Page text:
FYJC admissions: Students get seats in colleges they didn’t opt for, allege tampering of forms | mumbai news | Hindustan Times
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FYJC admissions: Students get seats in colleges they didn’t opt for, allege tampering of forms

Officials from the education department say they received similar complaints from several students

mumbai Updated: Jul 25, 2017 09:16 IST
Puja Pednekar
 More than two lakh students were allotted seats in the two admission rounds conducted between July 12 and 24
 More than two lakh students were allotted seats in the two admission rounds conducted between July 12 and 24(Representational photo )

Confusion prevailed on the last day of online admissions for the second round to first year junior college (FYJC) on Monday. Hundreds of students thronged the education department’s office complaining that they were admitted to colleges they did not opt for, while some alleged that colleges tampered with their applications. 

 More than two lakh students were allotted seats during the two admission rounds conducted between July 12 and 24. The education department said that close to 80,000 students, of those alloted seats, have confirmed their admissions.

 Rohan Lohar, who was allotted the college of his third preference, Adarsh Vidyamandir in Badlapur, in the first round, said the college finalised his admission without his consent. Rohan said he merely purchased the admission form from the college, but did not fill it or submit any documents because he was waiting to secure a seat in a better college in the following rounds.  

But Lohar was unable to change his preferences after the first round, as his form was locked. Inquiry revealed that the Badlapur college had accepted his application and reserved a seat in his name. As per rules, colleges must admit students only after they submit the forms and original documents.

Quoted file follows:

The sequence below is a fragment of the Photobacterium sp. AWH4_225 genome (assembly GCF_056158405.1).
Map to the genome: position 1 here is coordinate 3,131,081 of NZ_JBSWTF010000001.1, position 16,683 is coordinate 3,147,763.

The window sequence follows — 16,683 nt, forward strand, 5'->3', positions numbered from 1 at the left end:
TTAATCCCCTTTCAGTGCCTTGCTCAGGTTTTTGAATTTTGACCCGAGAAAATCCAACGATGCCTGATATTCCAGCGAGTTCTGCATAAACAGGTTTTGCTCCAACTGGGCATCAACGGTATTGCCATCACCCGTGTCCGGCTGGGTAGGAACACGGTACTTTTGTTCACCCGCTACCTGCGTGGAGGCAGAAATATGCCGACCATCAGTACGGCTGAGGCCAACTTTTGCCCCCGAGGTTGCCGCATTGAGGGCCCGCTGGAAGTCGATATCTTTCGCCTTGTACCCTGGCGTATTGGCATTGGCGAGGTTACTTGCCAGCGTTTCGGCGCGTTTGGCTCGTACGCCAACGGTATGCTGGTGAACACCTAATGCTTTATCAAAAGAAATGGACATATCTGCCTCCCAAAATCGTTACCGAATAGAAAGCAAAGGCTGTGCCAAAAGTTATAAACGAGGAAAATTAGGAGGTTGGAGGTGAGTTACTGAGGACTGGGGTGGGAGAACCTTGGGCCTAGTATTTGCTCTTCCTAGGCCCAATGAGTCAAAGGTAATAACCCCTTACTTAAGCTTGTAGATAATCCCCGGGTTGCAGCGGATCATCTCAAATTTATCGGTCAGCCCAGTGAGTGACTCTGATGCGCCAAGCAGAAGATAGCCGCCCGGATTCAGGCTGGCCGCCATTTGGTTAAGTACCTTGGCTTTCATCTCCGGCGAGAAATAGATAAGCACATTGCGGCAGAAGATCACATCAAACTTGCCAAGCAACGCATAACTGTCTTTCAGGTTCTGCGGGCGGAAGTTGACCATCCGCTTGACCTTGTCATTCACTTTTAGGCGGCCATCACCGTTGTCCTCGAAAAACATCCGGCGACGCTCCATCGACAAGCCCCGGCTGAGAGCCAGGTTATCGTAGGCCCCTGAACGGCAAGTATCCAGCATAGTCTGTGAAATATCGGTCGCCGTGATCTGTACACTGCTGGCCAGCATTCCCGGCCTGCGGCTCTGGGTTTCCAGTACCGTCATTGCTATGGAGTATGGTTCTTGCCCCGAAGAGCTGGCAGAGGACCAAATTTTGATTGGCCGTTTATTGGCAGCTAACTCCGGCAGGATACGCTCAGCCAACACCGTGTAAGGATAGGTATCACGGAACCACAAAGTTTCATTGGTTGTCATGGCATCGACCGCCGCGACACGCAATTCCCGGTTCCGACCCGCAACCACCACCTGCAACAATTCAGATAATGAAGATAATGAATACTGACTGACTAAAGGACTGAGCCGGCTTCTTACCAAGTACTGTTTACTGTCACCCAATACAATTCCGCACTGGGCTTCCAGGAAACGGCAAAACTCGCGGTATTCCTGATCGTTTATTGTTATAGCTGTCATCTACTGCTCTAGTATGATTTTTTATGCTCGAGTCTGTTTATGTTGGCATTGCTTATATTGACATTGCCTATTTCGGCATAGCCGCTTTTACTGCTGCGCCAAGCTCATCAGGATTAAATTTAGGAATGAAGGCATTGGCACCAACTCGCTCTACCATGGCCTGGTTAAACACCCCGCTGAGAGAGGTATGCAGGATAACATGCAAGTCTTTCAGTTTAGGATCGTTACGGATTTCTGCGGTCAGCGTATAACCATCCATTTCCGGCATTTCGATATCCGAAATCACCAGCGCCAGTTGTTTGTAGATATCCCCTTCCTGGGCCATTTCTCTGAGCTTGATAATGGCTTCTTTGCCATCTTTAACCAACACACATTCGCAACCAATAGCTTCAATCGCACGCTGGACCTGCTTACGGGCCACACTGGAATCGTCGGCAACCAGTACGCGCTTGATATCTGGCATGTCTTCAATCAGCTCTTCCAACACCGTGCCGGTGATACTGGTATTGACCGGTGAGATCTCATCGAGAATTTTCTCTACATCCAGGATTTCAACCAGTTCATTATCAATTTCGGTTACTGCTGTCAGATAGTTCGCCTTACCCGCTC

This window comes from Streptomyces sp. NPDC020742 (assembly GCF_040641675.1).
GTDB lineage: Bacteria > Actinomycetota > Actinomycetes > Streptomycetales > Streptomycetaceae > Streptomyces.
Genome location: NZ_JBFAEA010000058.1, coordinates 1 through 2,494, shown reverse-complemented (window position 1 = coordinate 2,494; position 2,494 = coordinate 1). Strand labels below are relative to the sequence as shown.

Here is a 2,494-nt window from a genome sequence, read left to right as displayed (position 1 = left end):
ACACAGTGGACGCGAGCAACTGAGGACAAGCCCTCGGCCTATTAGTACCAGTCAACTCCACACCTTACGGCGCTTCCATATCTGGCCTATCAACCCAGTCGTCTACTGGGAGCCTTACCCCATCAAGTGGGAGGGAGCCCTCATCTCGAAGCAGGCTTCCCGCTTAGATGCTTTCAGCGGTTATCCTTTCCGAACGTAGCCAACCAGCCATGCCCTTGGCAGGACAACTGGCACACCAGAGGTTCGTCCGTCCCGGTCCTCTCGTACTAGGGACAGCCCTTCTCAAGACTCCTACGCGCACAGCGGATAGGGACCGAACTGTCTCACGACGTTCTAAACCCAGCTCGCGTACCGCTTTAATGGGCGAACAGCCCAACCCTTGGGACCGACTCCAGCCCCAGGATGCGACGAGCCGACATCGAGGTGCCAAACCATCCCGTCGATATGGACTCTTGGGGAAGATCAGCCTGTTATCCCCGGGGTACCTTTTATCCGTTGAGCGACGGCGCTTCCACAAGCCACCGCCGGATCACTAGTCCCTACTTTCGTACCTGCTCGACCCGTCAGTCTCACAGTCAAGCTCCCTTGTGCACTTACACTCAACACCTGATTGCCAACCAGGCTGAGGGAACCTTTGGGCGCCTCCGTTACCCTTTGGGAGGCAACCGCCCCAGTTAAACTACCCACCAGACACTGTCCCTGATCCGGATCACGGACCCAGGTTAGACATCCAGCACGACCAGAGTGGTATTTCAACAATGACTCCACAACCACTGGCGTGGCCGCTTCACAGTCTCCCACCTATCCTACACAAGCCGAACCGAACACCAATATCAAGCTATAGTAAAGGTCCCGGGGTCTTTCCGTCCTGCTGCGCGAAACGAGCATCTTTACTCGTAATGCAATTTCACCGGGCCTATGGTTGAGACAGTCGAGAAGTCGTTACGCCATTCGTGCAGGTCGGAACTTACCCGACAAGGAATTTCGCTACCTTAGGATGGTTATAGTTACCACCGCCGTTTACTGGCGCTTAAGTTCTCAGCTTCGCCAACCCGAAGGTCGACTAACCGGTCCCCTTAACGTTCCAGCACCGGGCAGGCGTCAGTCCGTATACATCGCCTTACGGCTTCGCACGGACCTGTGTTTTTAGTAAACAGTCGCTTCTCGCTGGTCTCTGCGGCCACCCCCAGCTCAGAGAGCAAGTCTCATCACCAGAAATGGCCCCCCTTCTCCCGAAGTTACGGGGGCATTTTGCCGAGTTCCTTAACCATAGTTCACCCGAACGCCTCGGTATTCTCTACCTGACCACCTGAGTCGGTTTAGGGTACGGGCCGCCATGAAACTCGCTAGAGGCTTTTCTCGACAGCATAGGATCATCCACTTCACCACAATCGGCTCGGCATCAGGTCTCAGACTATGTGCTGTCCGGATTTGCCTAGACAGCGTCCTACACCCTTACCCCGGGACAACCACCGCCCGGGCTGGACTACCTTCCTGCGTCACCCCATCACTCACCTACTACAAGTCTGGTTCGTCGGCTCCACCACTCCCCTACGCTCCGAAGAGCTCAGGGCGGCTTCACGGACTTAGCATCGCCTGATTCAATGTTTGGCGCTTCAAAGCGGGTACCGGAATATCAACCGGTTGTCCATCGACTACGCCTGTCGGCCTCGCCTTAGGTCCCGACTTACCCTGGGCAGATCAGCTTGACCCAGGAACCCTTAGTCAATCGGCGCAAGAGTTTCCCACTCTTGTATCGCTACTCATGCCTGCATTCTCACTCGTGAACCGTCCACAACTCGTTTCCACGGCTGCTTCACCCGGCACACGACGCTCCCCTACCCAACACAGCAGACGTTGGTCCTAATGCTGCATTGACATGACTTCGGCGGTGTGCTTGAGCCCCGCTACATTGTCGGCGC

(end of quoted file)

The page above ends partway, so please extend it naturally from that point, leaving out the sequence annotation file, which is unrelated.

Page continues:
“We were surprised after discovering that the college had admitted our son without our consent. Forget about documents, we didn’t even submit the admission form,” said Anil Lohar, Rohan’s father, who has escalated the issue with state education minister Vinod Tawde.  

Since the college had admitted Lohar, his name did not appear in the second list. He can no longer apply for colleges in the upcoming rounds.

“My son has missed out on two rounds because of the college’s mistake,” said Anil. “We have requested the college to cancel his admission and asked the department to include his name in the upcoming rounds. But nothing has been done so far.” 

Officials from the education department said they received similar complaints from several students. However, they blamed the students for buying admission forms from colleges they did not want to seek admissions at.

“Colleges cannot be blamed entirely for this error,” said a senior official from deputy directorate of education, Mumbai region. “If students didn’t want admissions, they shouldn’t have approached those college. It created confusion.”  

The official said though colleges were wrong to admit students, they might have done it for the student’s benefit. “Colleges have only two days to admit students allotted to them. So they might have admitted all the students who reported to them during that period so that the students do not miss out on a seat,” the official added.  

The other problem

Some of the help centres complained that a few schools attached to junior colleges changed students preference on their own. “Schools had the students login ID and password, as they filled forms from there. They made the changes to their forms so that the students were allotted their colleges,” said an official from Nysa Asia, technical partner for admissions.

However, officials said it is impossible to tamper with forms without students’ knowledge. “The preferences are changed only after a student submits a print out of the form and gets it stamped from the department,” said Rajendra Ahire, assistant deputy director of education. “The department is probing into these allegations.”